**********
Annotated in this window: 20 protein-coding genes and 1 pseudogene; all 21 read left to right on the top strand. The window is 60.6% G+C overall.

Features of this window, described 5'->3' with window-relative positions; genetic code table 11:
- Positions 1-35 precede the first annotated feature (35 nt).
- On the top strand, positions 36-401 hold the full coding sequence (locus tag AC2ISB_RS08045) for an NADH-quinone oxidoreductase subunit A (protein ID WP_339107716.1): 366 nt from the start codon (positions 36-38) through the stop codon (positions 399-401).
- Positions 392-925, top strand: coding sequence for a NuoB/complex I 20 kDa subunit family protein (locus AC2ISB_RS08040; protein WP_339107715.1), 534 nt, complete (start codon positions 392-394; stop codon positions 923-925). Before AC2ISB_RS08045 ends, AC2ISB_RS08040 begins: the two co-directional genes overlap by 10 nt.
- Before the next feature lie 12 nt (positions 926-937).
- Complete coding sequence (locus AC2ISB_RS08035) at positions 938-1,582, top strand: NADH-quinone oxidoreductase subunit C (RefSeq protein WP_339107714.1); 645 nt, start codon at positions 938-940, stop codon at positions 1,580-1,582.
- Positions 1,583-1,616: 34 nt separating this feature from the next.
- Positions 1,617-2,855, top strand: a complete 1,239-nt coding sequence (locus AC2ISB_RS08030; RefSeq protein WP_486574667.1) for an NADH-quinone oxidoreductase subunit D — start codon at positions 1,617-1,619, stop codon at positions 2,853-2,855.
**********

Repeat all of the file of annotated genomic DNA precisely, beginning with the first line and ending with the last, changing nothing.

Annotated in this window: 20 protein-coding genes and 1 pseudogene; all 21 read left to right on the top strand. The window is 60.6% G+C overall.

Features of this window, described 5'->3' with window-relative positions; genetic code table 11:
- Positions 1-35 precede the first annotated feature (35 nt).
- On the top strand, positions 36-401 hold the full coding sequence (locus tag AC2ISB_RS08045) for an NADH-quinone oxidoreductase subunit A (protein ID WP_339107716.1): 366 nt from the start codon (positions 36-38) through the stop codon (positions 399-401).
- Positions 392-925, top strand: coding sequence for a NuoB/complex I 20 kDa subunit family protein (locus AC2ISB_RS08040; protein WP_339107715.1), 534 nt, complete (start codon positions 392-394; stop codon positions 923-925). Before AC2ISB_RS08045 ends, AC2ISB_RS08040 begins: the two co-directional genes overlap by 10 nt.
- Before the next feature lie 12 nt (positions 926-937).
- Complete coding sequence (locus AC2ISB_RS08035) at positions 938-1,582, top strand: NADH-quinone oxidoreductase subunit C (RefSeq protein WP_339107714.1); 645 nt, start codon at positions 938-940, stop codon at positions 1,580-1,582.
- Positions 1,583-1,616: 34 nt separating this feature from the next.
- Positions 1,617-2,855, top strand: a complete 1,239-nt coding sequence (locus AC2ISB_RS08030; RefSeq protein WP_486574667.1) for an NADH-quinone oxidoreductase subunit D — start codon at positions 1,617-1,619, stop codon at positions 2,853-2,855.